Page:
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Hayes Way
Patchway, BS34

Aerospace Bristol is a new industrial heritage museum and learning centre being developed at Filton, to the north of Bristol. It will tell the story of the region's world-class aerospace industry - past, present and future. The Aerospace Bristol project is being run by the Bristol Aero Collection Trust.

Archive blog

Bristol Aero Collection Trust’s collection embraces objects and archives relating to the Bristol Aeroplane Company, its predecessor and successor companies (the ‘Bristol family’ of companies) and its workforce. Hear all about our news and discoveries. 

The first month and boxes of Concorde

Martha Lewington

We’re pleased to welcome our new Project Archivist who has joined Aerospace Bristol on a one year cataloguing post funded by The National Archives and The Pilgrim Trust’s Archives Revealed programme. The aim of this project is to increase both our knowledge of what we hold in the archive by cataloguing a series of archive boxes and to increase engagement with the archive by holding discovery sessions and events. By next September an extra 326 boxes will have been fully catalogued, hopefully revealing some interesting and useful pieces of aviation history, which will be shared monthly via this blog.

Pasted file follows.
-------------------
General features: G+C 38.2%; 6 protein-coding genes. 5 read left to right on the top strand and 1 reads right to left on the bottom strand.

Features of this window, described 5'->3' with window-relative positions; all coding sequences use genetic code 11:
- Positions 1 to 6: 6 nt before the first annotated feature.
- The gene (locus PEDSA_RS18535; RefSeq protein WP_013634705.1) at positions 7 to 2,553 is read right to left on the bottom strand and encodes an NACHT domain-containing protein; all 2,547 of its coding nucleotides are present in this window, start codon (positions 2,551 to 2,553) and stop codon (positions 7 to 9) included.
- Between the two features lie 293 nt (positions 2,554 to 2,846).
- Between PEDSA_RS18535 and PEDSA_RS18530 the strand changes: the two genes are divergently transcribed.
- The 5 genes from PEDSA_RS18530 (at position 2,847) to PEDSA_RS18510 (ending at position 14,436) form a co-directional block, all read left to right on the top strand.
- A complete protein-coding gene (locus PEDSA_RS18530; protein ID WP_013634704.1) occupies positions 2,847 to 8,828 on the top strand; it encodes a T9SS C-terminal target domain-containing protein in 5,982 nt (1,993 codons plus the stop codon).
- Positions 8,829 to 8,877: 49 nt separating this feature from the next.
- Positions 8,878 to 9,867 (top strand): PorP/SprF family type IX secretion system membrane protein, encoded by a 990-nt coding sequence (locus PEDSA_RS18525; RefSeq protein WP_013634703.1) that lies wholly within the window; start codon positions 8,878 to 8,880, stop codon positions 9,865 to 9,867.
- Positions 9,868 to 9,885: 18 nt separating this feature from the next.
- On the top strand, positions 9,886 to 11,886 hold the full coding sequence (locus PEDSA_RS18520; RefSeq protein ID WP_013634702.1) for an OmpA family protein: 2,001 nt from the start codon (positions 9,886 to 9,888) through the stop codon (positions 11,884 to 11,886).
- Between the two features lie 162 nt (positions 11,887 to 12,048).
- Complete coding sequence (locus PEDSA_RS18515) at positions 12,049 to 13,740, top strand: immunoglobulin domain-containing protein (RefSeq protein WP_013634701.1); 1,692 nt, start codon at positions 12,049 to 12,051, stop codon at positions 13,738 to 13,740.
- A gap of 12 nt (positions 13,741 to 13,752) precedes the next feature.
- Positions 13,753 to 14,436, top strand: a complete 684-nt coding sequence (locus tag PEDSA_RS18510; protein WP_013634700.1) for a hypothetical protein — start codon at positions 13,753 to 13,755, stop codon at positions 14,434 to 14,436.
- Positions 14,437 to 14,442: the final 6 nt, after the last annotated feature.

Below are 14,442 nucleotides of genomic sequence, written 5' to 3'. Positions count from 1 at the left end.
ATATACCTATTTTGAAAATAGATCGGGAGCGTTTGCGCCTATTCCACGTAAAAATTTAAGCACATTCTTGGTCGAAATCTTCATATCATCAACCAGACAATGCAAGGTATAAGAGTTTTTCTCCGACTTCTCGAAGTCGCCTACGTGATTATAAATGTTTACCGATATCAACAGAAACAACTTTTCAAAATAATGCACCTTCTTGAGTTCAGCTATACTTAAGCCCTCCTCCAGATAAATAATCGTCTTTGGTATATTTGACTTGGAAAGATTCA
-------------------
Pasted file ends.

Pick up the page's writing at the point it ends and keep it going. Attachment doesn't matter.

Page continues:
This first month has primarily been focused on getting familiar with the collection, and planning where to begin with 326 boxes to tackle.

Each box has a legacy label which generally works as a good starting point for identifying what is inside - so whilst you may not know exactly what documents will be in the box, you can generally identify a theme or aircraft. The largest run of boxes within this section is focused on Concorde, with a total of 106 of the 326 boxes, and with the approaching 50th anniversary of Concorde’s first flight it made sense to begin there. As of mid-October just over 50 boxes of Concorde material have been catalogued, including technical reports, in-flight material, internal memoranda, transcripts from public hearings on sonic booms and the list goes on!

 
 Just one section of archive shelving.

Just one section of archive shelving.

 An example of a booklet, this one produced for Scandinavian Airlines, from box BAE ET3/3/2

An example of a booklet, this one produced for Scandinavian Airlines, from box BAE ET3/3/2

Most interesting find of the month:

Every month our new Project Archivist will be sharing the most interesting document or box from the past month, and this month we wanted to highlight 14 specific boxes of Concorde material.

This is just 1 of 14 boxes that contain booklets from 1968-1979, largely centred around pitching Concorde to different airlines. There are 304 of these booklets, and they cover topics such as estimated costs, potential flight route plans, possible seating arrangements and information about sonic booms, providing a wonderful opportunity to see what the plans for Concorde had been if every airline who had an option did purchase the aircraft.

Finally, a reminder that the first event is approaching! On the 2nd of November we will be hosting talk by local historians John Penny and Clive Burlton. Please see the What’s On page.

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